I love Mark Victor Hansen. I saw him speak once and he said people don’t make changes because they get overwhelmed by the change because they only see how far they have to go to make the change. He said, just lean into it. Just lean a tiny bit into the change. Just do one little baby step forward each day, and all of a sudden, the steps get easier and easier and more exciting and more expansive and so on and so forth. Let’s talk about the how, unless there’s anything that you want to say to…
Brian Johnson: We’re both in Austin. And it was so humid that I cranked up the AC. So, I’m going to put on a jacket. Very important.
Hal Elrod: It will be freezing, by the way, in the next few days.
Brian Johnson: Is that right? I love it hot.
Hal Elrod: Yeah, literally down to almost freezing. Right now, it’s like 85 or 90 and humid. And I think in a day or two, we’re going to hit freeze. Texas has the craziest weather.
Brian Johnson: It’s a whole ‘nother conversation. So, everything you said, amen. So, my whole thing is ancient wisdom and then modern science. So, when you talk about the despair we all feel at times and many of us may be feeling right now or our loved ones or our kids or our spouses or whatever, hope, the science of hope is really important. So, there are three scientific aspects to hope. Then we’ll talk about how to navigate life’s challenges, etc.
But first and foremost, you’ve got to believe that you can create a better future, that your future will be better than your present. If you do not believe that your future can be better than your present, then you will literally be hopeless. Hopelessness, learned helplessness is the fast track to depression. So, first step is alright, alright, I faced a lot of challenges, I made a lot of mistakes, I failed myself, and whatever other stories you’re having. It is what it is. But you know what? I do think that I can create a better future. More specifically, this is something like it may look like, in my energy, my work, and my love, etc. A vision and inspiring goal is the first step.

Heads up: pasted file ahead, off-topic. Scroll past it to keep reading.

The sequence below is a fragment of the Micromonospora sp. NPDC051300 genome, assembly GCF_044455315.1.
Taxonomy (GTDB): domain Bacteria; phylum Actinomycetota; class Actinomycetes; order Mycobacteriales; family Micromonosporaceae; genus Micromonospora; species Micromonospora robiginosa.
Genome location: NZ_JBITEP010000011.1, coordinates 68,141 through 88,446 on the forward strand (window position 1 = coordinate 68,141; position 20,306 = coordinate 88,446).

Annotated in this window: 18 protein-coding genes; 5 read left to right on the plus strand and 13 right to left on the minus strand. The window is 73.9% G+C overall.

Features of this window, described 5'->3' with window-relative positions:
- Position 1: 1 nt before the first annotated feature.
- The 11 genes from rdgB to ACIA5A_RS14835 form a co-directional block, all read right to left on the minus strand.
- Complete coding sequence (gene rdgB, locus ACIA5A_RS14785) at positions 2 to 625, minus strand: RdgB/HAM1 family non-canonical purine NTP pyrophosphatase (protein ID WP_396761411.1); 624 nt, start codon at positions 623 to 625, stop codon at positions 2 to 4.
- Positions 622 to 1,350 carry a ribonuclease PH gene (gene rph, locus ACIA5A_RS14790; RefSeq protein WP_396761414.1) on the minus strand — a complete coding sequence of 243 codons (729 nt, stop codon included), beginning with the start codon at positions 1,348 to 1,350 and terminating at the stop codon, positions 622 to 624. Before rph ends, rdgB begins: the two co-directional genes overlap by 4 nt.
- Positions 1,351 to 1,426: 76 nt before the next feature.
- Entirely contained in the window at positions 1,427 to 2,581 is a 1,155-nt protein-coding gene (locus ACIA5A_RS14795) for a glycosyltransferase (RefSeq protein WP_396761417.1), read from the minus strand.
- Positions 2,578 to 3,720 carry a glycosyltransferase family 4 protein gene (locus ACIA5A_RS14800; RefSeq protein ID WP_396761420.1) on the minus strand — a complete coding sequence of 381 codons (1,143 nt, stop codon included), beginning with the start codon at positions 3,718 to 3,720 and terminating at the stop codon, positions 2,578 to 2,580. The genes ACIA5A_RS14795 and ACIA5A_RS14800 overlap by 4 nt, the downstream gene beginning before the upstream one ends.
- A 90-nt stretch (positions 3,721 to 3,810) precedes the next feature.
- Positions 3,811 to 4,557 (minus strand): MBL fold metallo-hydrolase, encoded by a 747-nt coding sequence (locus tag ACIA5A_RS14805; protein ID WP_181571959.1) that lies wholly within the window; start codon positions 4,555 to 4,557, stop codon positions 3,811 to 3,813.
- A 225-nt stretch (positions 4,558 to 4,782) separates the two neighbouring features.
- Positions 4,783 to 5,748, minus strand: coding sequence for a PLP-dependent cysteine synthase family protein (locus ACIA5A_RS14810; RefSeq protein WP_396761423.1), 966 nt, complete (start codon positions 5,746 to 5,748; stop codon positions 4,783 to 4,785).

The second is agency, which is science speak for your confidence in your ability to be able to create that future reality. It’s important that you don’t get manicky about it and we’ll map out some vision board thing you don’t actually believe in. You got to rub it up against reality. You got to believe that, yeah, yeah, you can do this or that, right? Agency comes with the future vision and then a plan. You need a plan. Those three aspects are something I come back to in the book all the time.
But hope is important and, hopefully, we’ll give you some hope that you can concretely change your life. So, here’s the metaphor I use to make the point in the book. I kick off with my son and I doing this thing. He goes to a chess tournament he didn’t want to go to. My son loves chess. He wants to be a grandmaster. There was a tournament he didn’t want to go to. And by the way, I use that as the starting point to the book. Like, all right, buddy, we’ve all got a voice in our head. What’s your voice telling you right now?
My coach, Phil Stutz, calls it Part X. What’s Part X telling you? Is he helping you get what you want, be the best version of yourself or not? Anyway, he winds up going to the tournament. We celebrate, and he lost two games and won two games, won or learn. And then, afterwards, we celebrate by going to play laser tag, right? So, we go to laser tag. I haven’t played laser tag in 40 years. We walk in and we were just missing that session. And it was like 30 minutes until the next one, it was going to be too late to stay.
So, the dude says, “Look, you missed the briefing, but I can get you in if you want to go in.” In my head, I’m like, he played the prior week. It’s laser tag. It can’t be that hard. You know what I mean? Like, “All right, dude, perfect. Sign us up.” We cruise in last 30 seconds of how to play this game of laser tag. Put on my laser tag, we do outfit or whatever, and I go into play. Now, my wife had played with him the week before and she was so bad, she had a -99 score at the end. The guy at the end said, “I’ve never seen anyone play that bad.” And we all laughed it off, right? So, I’m out, 10 minutes into laser tag. I’m at -100. I am so bad. It is pathetic. And literally, I’m sweating. My story in my head is, dude, you suck. This is embarrassing. Just stop playing. This is just bad, right?